in Appendix 1, Subpart P, Regulation No. 4. Tr. 13-14. After partially discrediting Plaintiff’s
subjective complaints, the ALJ determined that she retained the residual functional capacity
(“RFC”) to perform a
a little less than a full range of light work as defined in 20 CFR 404.1567(b) and
416.967(a). She is able to lift/carry 10 pounds frequently and 20-25 pounds
occasionally. She can sit for a total of 6 hours and stand/walk for a total of 6
hours each in an 8-hour workday. She can never climb ropes, ladders, or
scaffolds. She can occasionally stoop, kneel, crouch, and crawl. She can
frequently, but not constantly, perform handling/gross manipulation and
fingering/fine manipulation with the bilateral upper extremities. She cannot work
at unprotected heights aor around dangerous machinery.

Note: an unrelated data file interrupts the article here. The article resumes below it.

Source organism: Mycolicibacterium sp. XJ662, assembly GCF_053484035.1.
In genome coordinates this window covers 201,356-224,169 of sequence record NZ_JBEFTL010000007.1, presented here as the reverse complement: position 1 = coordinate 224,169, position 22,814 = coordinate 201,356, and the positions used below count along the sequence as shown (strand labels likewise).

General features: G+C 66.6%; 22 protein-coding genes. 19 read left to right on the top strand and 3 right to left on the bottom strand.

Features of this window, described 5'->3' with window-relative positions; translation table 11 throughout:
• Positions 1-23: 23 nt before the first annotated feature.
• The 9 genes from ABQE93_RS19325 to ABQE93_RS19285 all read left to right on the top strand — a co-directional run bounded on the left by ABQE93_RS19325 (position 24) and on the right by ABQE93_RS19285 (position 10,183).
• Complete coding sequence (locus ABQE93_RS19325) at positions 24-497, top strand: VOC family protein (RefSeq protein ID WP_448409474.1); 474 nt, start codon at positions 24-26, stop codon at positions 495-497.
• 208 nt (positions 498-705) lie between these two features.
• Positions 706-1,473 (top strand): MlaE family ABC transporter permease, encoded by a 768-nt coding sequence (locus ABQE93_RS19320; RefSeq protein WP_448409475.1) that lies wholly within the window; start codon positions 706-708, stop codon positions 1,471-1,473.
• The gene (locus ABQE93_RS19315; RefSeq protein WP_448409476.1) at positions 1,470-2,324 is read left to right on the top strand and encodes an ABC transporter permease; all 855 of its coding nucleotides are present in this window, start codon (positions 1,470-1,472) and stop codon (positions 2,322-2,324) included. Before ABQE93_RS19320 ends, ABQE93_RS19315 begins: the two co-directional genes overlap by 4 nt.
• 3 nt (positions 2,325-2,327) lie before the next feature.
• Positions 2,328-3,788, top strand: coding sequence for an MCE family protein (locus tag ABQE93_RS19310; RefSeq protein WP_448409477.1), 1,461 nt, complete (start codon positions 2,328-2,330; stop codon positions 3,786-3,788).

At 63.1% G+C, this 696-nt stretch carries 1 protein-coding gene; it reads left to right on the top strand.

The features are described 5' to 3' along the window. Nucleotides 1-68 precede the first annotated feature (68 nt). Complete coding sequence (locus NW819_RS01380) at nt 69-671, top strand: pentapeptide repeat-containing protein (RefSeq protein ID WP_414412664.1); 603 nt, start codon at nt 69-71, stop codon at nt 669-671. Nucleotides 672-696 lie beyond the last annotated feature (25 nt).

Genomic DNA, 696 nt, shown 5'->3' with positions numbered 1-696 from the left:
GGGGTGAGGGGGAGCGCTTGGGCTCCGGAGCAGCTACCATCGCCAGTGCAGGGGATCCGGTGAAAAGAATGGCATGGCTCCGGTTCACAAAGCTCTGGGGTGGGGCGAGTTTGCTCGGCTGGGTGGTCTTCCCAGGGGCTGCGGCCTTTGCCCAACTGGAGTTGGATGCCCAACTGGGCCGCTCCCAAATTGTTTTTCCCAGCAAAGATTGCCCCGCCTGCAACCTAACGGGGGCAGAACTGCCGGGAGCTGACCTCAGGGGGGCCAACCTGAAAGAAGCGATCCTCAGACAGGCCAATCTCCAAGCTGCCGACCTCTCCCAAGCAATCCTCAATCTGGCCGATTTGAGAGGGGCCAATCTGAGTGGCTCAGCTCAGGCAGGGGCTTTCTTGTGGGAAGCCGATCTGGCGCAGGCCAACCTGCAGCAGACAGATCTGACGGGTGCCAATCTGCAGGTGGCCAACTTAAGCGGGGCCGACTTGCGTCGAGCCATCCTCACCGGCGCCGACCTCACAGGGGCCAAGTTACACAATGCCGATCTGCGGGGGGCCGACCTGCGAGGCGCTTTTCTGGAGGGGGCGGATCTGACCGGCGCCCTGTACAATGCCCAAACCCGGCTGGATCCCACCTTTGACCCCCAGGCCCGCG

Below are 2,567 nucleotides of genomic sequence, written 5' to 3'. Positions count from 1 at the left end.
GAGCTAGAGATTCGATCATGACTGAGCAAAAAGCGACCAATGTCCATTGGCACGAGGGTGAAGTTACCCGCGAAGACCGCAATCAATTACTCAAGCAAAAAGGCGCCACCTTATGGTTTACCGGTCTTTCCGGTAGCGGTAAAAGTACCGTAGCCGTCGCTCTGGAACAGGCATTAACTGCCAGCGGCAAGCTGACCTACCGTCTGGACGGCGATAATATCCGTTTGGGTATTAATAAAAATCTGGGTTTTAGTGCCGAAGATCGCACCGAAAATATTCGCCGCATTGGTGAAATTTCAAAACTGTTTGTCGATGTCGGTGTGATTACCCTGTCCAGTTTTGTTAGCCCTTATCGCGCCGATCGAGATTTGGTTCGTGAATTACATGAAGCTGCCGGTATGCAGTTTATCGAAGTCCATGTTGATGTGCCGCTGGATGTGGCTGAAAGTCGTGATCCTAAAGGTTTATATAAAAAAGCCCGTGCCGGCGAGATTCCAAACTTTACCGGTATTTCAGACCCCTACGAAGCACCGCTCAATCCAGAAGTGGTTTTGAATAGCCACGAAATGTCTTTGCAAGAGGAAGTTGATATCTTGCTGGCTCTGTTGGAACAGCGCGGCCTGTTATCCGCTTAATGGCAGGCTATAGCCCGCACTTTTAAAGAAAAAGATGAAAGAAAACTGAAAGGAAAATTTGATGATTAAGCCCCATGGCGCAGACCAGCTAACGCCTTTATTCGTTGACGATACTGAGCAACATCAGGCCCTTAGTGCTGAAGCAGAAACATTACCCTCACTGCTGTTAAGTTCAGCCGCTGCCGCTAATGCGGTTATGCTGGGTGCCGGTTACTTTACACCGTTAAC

Tr. 14. With the assistance of a vocational expert, the ALJ the concluded that Plaintiff could
return to her PRW as a grocery cashier and factory worker. Tr. 17.
Plaintiff appealed this decision to the Appeals Council, but said request for review was
denied on January 28, 2013. Tr. 1-6. Subsequently, Plaintiff filed this action. ECF No. 1. Both
parties have filed appeal briefs, and the case is now ready for decision. ECF Nos. 10, 13.
This court’s role is to determine whether the Commissioner’s findings are supported by
substantial evidence on the record as a whole. Ramirez v. Barnhart, 292 F.3d 576, 583 (8th Cir.
2002). Substantial evidence is less than a preponderance but it is enough that a reasonable mind
would find it adequate to support the Commissioner's decision. The ALJ's decision must be
affirmed if the record contains substantial evidence to support it. Edwards v. Barnhart, 314 F.3d
964, 966 (8th Cir. 2003). As long as there is substantial evidence in the record that supports the
Commissioner’s decision, the court may not reverse it simply because substantial evidence exists